First off, some of the rules for avoiding a McDojo definitely apply here. No sparring is a big one, any gym that just has everyone working the bag all the time is most likely just a hyped up cardio gym. Probably a good workout, but no combat training. Lineage, as well, not that you should care who the trainers trained under, necessarily, but it is worth it to check out the records of who they trained. Finally, you definitely want to avoid asshole trainers. Boxing trainers are notoriously cantankerous and sparing on the compliments, sure, but they should still be there to help you get better and improve, not to stroke their own ego and completely destroy you emotionally.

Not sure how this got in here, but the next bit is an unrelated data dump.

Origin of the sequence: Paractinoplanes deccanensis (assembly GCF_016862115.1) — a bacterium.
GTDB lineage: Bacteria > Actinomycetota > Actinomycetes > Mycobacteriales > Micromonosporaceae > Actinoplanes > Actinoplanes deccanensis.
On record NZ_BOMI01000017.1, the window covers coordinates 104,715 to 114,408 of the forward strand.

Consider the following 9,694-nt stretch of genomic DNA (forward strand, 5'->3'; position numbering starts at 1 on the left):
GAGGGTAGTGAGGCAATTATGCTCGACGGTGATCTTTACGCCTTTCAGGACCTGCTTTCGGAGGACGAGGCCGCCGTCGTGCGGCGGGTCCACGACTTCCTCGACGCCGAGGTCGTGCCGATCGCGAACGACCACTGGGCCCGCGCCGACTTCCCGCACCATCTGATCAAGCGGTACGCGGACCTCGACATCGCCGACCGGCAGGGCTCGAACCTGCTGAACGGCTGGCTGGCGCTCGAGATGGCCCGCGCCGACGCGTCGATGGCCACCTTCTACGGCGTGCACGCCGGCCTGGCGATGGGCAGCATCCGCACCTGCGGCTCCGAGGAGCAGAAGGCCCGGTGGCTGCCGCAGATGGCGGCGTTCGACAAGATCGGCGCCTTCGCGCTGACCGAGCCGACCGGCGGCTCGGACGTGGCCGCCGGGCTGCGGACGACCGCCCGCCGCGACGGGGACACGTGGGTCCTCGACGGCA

Boxing gyms are usually different in that you don’t sign up for “classes” with a bunch of other people (with the exception of some group beginner classes to nail down the basics). Usually you’re instead paying for one-on-one training time with one of the gym’s trainers (sometimes you’ll train with one or two other students working with the same trainer). Trainers usually charge either by the hour or by the session, either way the prices can run from $5 all the way up to $200 per hour/session. This price can depend upon both the trainer’s skill and his ego, so shoot for what you can afford, and worry about training with the elite/expensive guys when you’re going in for the title match, eh? =P